'Not everything is adjudicable'

Justice Minister doesn't rule out action to restrict judicial power. 'If the judges don't do it themselves, the Knesset may have to act.'

Ido ben Porat,

Justice Minister Ayelet Shaked
Justice Minister Ayelet Shaked
Flash90

Justice Minister Ayelet Shaked (Jewish Home) is not ruling out the possibility that the Knesset will need to restrict the the power of the judicial system and the right to file suit, in light of the fact that the courts in Israel have started to rule on security and other matters which ought to be determined by elected officials in the Knesset and government.

In an interview with “Orech Hadin,” the newspaper of the Israeli Bar Association, Shaked emphasized that “not everything is adjudicable, and the land is not filled with law,” challenging the well-known dictum of former Supreme Court Chief Justice Aharon Barak. “There are matters related to security and economics which need to be determined not in courts, but in the Knesset and government. Even when the district attorney or attorney general is dealing with investigations of some form or another, we need to let them finish them and not let someone file a petition, and if they petition in the middle of an investigation, they need to be booted out.”

“As of now, the judges have the final say. The judges developed this fact gradually. They opened the gates to everyone and to every issue. I think that it would be correct to restrict in some form the right to file suit, and the best would be for the judges to do this themselves...and yes, if this doesn’t happen, maybe the Knesset will have to intervene."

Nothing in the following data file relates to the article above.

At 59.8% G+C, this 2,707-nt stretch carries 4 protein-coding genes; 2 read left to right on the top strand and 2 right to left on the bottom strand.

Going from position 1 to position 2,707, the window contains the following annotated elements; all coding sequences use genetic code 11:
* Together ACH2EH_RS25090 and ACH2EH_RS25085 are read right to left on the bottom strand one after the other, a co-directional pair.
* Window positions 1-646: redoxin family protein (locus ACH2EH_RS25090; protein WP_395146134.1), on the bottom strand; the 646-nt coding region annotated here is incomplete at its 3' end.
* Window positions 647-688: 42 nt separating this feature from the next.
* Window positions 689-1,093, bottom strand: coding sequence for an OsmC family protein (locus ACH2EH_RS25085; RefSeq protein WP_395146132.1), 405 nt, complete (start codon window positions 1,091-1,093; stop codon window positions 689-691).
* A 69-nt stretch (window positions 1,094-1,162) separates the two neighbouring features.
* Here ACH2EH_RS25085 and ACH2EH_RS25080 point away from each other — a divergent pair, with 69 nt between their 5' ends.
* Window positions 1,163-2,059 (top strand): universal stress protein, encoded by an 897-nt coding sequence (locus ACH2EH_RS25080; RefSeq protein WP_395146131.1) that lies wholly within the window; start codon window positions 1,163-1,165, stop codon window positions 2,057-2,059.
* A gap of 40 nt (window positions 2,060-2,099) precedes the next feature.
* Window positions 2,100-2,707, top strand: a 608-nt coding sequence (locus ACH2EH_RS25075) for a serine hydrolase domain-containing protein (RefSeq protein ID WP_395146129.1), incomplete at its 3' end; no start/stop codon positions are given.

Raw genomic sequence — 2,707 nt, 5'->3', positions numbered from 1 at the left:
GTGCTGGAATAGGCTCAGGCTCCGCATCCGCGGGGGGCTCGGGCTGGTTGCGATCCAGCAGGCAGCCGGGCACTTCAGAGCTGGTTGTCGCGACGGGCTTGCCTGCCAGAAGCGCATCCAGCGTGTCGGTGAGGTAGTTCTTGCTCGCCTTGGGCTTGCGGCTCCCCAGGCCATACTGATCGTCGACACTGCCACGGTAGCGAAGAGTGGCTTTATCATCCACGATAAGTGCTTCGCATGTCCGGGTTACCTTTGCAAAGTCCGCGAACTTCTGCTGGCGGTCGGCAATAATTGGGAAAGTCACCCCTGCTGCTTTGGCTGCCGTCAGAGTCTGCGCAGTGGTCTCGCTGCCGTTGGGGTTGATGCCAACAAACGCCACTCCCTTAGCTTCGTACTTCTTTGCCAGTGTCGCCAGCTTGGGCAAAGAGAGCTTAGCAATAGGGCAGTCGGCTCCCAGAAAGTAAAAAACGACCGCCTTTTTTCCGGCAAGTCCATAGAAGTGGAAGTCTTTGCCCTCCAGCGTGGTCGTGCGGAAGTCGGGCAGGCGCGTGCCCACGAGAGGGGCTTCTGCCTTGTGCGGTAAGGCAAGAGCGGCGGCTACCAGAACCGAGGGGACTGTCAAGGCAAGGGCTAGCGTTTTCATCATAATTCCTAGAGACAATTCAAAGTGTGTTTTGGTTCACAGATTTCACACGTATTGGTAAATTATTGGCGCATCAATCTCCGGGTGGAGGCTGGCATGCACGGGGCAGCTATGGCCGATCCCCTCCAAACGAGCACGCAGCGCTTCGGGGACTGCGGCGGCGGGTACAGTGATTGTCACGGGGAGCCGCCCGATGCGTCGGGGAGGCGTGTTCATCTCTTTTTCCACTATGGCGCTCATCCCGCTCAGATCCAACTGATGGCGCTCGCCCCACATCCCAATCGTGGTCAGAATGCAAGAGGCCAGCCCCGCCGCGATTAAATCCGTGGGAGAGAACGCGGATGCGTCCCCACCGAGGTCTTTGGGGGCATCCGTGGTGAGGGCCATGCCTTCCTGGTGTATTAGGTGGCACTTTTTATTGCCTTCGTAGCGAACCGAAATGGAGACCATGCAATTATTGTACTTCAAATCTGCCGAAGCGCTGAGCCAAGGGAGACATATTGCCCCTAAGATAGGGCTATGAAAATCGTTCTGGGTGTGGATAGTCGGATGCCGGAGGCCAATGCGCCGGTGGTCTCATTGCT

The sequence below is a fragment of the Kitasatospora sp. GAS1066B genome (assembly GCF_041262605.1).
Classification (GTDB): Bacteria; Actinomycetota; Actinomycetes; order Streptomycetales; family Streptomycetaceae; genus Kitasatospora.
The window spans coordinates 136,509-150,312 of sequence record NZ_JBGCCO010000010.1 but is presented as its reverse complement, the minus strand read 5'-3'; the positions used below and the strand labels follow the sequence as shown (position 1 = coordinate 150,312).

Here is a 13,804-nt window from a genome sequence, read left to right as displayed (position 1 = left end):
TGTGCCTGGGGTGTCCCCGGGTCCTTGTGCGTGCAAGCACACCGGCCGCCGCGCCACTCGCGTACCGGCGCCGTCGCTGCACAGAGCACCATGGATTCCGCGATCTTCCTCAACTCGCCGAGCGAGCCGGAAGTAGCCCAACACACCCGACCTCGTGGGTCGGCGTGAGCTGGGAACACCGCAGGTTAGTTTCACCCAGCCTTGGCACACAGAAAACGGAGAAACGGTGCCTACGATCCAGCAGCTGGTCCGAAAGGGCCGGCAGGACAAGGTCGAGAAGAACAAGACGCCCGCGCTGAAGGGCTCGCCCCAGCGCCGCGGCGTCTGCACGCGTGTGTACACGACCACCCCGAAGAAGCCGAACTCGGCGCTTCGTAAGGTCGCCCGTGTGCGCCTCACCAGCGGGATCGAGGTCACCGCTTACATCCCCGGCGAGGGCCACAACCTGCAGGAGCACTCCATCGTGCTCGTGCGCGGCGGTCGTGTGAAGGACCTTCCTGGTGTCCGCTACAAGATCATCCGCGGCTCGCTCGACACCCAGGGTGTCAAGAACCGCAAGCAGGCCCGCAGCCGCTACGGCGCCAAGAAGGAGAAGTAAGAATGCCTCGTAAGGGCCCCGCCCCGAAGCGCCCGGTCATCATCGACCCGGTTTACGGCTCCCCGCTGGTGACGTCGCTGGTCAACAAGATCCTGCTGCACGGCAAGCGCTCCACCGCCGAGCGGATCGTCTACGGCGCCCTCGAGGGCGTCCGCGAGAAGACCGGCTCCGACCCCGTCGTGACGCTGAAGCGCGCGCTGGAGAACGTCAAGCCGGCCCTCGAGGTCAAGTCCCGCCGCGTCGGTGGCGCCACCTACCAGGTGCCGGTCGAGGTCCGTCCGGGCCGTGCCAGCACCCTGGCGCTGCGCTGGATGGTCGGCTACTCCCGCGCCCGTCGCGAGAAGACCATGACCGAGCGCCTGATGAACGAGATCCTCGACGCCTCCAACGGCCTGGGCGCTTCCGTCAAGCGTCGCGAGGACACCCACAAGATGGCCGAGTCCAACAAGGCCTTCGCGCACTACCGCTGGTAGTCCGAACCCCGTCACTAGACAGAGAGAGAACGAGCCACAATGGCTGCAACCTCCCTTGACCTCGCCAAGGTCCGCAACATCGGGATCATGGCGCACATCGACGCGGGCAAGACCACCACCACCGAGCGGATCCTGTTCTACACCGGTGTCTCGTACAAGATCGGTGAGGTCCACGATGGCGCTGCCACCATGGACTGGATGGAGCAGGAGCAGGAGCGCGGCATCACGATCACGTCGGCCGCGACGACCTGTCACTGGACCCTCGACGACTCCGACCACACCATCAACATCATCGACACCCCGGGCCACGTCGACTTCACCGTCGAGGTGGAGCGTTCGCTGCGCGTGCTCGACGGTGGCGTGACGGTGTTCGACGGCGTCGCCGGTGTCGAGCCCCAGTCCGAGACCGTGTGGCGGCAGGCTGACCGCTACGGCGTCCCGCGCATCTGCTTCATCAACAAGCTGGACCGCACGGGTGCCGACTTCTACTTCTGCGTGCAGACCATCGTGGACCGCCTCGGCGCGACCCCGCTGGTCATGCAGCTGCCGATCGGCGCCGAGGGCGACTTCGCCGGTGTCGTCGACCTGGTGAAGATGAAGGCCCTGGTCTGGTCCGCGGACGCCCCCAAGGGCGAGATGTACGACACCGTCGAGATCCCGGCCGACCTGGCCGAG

Shaked related to the method practiced in Israel of choosing supreme court judges based on “seniority,” according to which the longest serving judges on the court are appointed to chief justice and deputy chief justice positions.

“No less problematic is this unprecedented matter,” she said. “In no other system do they choose the head of the system according to his seniority. It doesn’t exist. Not in the police, not in the district attorney’s office, not in the government. In my opinion, the person who needs to head the court is the most talented one, both from a legal perspective and a management perspective, but I have yet to decide on this matter, and it is indeed worthy of public debate.”

On the possibility of serving in the future as Prime Minister, she said, “ I don’t know...you know how life is very surprising. Nobody, not even me, thought that at age 40 I would be the Justice Minister of the State of Israel, therefore I think that anything is possible and everything is open.”

“With that, if you ask me today, I think that after Binyamin Netanyahu the most fitting person to serve as Prime Minister is Naftali Bennett...You ask if I want to serve another term as Justice Minister? Then the answer is yes indeed. I would be happy to.”

On the criticism over her appointment as Justice Minister at the beginning of her term she said, “I think those statements disappeared quickly from the public discourse, but above all, the raising of eyebrows was because I’m young, because I’m a woman, and because I’m right-wing.”




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